The excerpt from Deon Meyer's Blood Safari
in yesterday's post
was courtesy of the indefatigable Mike Nicol of Crime Beat (South Africa)
. He had sparked my curiosity with his observation that:
"We have also watched a venerated liberation movement slide rapidly off the high moral ground to wallow in greed, arms-deal kickbacks, fraud, corrupt land deals, you name it, without being of much help to a huge population of poor people for whom life hasn't changed. But I rant now. It's best to leave these things for funny asides between one's characters."
Naturally I asked for examples. Yesterday's excerpt was one. Here's the rest of Mike's letter:
"As crime has become a major problem in South Africa, and the state has neither the will nor the means to protect the citizenry, the private security industry has grown in leaps and bounds. Cop stations even have armed-response contracts with private security companies. An off-shoot of this has been vigilante groups, especially in the black sectors of society. Richard Kunzmann brought this phenomenon into his latest novel, Dead-End Road. In this scene Harry (his cop protagonist) gets told about a vigilante group called the Abasindisi that operates in the rural areas. The conversation plays about between Harry and one of his contacts in the townships, Makhe.
"`[…] you have a uniform, you have a gun. You are a symbol of violence that is state-sanctioned,' [said Makhe].
"`So any man that wants to protect his home when the state won’t do it has to create that same symbol for himself. He must be feared as a police officer is feared. Perhaps the Abasindisi’s methods involve what you might call crimes, but then the threat of violence you cops use to earn respect on the streets might also be considered criminal, only you can hide behind the barricades of laws and bureaucracy. You warp the process of justice to protect each other. No, English, [Harry is an English-speaking South African] these men, they exist because our state has forgotten us, because you cops only have your own interests at heart, and because not much has changed for us poor, apartheid or not. We are still left to fend for ourselves.’"
"The new crime writers have also turned their attention to the industrial giants. One of these is the diamond-mining concern, De Beers, which has long been accused of nefarious practices in their bid to control the diamond market. In his 2007 novel about blood diamonds, The Fence, Andrew Gray thinly disguised De Beers behind the name of his fictional Brano. In this extract the head of security at Brano, known only as The General, briefs an operative, Jan Klein, using the euphemistic double-speak that hides a language of violence:
"`I have said that Brano is a commercially-driven organisation, Jan Klein. This means, as you will soon discover, that we are also, necessarily, incentive-driven, conferring greater autonomy on employees, encouraging initiative and innovation, creativity but without prejudice, as it were.'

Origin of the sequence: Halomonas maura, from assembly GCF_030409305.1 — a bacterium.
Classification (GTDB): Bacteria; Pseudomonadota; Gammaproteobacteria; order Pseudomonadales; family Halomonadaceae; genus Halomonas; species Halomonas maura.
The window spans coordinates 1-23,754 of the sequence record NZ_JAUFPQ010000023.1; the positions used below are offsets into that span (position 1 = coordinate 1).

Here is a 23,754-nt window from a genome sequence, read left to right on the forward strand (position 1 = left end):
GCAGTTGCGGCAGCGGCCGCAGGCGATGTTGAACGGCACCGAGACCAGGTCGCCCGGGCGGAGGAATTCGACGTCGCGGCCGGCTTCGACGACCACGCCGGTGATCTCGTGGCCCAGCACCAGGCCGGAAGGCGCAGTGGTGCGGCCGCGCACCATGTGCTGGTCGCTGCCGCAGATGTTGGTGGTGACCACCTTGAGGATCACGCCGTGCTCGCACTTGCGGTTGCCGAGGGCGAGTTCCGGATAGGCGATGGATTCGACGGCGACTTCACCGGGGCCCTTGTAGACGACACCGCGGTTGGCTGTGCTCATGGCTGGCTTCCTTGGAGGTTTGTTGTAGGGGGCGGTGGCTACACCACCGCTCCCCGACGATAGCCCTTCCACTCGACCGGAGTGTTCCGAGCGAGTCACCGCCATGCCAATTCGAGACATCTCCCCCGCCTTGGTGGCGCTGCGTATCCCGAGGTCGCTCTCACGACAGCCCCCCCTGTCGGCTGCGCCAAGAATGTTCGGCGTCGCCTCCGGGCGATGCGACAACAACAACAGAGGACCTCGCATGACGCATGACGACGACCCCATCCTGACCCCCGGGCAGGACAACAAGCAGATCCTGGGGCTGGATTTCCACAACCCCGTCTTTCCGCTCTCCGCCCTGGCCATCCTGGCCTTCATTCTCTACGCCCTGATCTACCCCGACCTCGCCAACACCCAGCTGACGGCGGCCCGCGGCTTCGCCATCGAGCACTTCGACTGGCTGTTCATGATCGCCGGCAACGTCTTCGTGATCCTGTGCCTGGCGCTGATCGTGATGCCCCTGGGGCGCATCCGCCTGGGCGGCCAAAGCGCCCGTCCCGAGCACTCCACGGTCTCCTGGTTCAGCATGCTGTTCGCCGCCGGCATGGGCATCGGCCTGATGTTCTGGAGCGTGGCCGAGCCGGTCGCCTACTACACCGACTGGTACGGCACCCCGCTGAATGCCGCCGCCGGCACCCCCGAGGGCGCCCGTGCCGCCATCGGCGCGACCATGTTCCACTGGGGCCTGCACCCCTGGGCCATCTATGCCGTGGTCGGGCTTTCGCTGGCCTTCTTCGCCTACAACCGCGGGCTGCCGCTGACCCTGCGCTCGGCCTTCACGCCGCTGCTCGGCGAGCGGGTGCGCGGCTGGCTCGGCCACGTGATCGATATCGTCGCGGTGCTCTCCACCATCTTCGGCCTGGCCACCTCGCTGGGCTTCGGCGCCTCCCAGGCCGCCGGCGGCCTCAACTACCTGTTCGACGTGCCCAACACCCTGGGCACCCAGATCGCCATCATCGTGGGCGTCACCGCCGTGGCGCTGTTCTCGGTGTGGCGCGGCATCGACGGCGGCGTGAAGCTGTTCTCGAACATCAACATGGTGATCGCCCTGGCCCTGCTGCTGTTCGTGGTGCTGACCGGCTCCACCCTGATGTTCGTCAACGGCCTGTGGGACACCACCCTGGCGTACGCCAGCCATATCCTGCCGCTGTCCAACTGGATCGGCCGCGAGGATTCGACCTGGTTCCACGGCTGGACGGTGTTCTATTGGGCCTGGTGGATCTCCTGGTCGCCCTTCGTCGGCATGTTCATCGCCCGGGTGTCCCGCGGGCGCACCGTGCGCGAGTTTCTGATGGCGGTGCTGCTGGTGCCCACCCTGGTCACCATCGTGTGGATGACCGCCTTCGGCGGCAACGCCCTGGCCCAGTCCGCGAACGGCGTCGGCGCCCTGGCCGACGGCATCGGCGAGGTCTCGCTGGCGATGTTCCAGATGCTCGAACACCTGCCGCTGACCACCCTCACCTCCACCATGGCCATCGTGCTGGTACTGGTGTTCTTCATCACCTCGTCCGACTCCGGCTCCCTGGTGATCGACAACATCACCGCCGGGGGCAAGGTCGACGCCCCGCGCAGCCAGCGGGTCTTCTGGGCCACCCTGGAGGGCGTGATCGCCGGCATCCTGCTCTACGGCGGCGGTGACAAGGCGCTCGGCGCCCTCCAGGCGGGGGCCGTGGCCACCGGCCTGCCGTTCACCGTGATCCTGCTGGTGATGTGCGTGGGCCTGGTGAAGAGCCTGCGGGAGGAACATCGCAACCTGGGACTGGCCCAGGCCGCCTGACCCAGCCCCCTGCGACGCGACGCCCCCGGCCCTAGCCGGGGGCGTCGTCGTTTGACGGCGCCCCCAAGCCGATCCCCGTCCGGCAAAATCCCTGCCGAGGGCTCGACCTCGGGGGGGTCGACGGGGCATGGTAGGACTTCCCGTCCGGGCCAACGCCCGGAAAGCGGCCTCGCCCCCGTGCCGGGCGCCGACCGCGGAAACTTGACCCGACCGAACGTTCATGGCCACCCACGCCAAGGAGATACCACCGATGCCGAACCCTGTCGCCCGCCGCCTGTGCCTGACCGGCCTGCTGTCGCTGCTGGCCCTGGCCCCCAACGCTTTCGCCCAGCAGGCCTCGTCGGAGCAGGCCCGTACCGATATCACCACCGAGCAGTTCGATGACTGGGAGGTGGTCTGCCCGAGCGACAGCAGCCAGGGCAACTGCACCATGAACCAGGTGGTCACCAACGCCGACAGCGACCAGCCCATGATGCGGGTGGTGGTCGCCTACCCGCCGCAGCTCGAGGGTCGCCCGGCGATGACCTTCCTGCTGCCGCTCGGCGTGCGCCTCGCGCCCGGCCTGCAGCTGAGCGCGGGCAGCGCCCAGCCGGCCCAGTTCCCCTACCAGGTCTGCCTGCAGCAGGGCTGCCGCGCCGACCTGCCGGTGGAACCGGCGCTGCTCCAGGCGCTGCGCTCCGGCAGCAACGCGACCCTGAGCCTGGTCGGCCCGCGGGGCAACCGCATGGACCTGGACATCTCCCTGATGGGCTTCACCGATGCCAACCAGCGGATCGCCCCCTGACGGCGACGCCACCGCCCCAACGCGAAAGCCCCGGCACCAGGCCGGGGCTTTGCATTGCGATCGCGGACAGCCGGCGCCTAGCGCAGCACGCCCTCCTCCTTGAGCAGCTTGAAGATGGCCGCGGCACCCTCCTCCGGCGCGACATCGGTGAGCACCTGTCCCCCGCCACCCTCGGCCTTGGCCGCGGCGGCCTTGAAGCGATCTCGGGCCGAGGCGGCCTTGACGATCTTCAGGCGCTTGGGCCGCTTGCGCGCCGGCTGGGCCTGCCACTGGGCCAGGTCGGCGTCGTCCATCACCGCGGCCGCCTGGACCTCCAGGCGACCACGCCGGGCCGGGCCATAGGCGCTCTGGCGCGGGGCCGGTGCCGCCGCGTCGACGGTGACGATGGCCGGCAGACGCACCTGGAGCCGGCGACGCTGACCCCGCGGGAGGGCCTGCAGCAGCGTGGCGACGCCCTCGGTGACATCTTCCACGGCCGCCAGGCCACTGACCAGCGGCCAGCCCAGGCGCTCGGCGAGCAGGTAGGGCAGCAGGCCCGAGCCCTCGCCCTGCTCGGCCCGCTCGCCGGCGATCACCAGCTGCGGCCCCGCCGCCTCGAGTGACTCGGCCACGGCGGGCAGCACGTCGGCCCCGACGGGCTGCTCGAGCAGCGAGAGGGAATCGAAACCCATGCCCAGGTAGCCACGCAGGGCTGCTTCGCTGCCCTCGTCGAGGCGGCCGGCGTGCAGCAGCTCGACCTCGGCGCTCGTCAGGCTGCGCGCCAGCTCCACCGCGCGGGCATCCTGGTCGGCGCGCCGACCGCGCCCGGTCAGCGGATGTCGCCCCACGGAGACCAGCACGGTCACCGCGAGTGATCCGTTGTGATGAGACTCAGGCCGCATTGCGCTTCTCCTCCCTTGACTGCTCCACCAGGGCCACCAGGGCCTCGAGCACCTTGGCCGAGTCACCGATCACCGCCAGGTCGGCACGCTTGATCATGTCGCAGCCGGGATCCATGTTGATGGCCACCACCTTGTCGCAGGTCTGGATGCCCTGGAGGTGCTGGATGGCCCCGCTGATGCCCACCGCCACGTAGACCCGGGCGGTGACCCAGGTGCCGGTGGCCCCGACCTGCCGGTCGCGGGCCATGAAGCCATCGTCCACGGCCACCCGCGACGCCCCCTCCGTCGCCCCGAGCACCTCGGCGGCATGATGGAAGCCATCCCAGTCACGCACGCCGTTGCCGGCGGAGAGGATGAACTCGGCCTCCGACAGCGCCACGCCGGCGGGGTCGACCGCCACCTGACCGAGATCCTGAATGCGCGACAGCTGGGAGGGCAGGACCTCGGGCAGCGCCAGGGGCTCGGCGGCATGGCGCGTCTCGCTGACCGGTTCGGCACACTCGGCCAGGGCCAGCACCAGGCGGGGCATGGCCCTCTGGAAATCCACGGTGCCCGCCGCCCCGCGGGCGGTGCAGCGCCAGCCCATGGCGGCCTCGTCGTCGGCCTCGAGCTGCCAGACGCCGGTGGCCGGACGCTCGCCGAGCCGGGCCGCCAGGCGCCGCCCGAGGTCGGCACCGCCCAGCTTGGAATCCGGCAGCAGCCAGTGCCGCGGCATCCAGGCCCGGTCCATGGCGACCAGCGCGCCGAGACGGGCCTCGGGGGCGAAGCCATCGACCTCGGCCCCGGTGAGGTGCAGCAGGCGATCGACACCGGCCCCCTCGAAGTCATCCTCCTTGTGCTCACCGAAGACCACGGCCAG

"He was smiling now as he used the legal term. `Without prejudice to the important notion of accountability.”’© Peter Rozovsky 2008
"In my own novel, Payback, I was handed an arms scandal on a plate. An investigative journal, Noseweek, had discovered that despite a cabinet order to destroy an ammunition surplus, some officials had decided to make use of this surplus to run a small arms trade on the side. They were dealing with a company called Industrial Spreewald Lubben and had netted themselves some R12 million. In the extract a government agent, Mo, explains to two former arms dealers, Mace and Pylon, how it’s done.
"`What they’re then doing, the Krauts,’ [Mo] explained, `is selling it on to the United States. Guys there can’t get enough of our surplus for practicing and hunting. Mostly 5.56mm and 7.62mm. We got maybe a billion rounds supposed to be destroyed or dismantled. Which is a waste when you consider there’re people willing to pay for it.’ He drew on the Montecristo, blew the smoke out in a plume.
"Pylon said, `Makes you wonder what the boers [Afrikaners] were thinking producing all those rounds. Like they were heading for a major war.’
"`Silly buggers,’ said Mo. `On the other hand what we’ve got here is what we call unofficially The Opportunity. Not something the minister wants to hear about, but then not something he’s inclined to stop either supposing he has heard about it. Which he must’ve. Income is income.’ He flicked off a stub of ash, glanced from Pylon to Mace. `Welcome to The Opportunity. We’re happy to do business with you.’
"`Again,’ Mace said.
"Mo chuckled. ‘` suppose you could say again, in a manner of speaking. I suppose should you look at it in a certain light the cause is the same: the upliftment of the people. Fair trade. Guns ‘n ammo for houses.’ He pulled out the shopping list Pylon had hand-delivered earlier in the week. `I can get these,’ he said, tapping it with the damp end of his cigar, `any time you want, as the man said.’"
Labels: Africa, Andrew Gray, Deon Meyer, guest posts, Mike Nicol, Richard Kunzmann, South Africa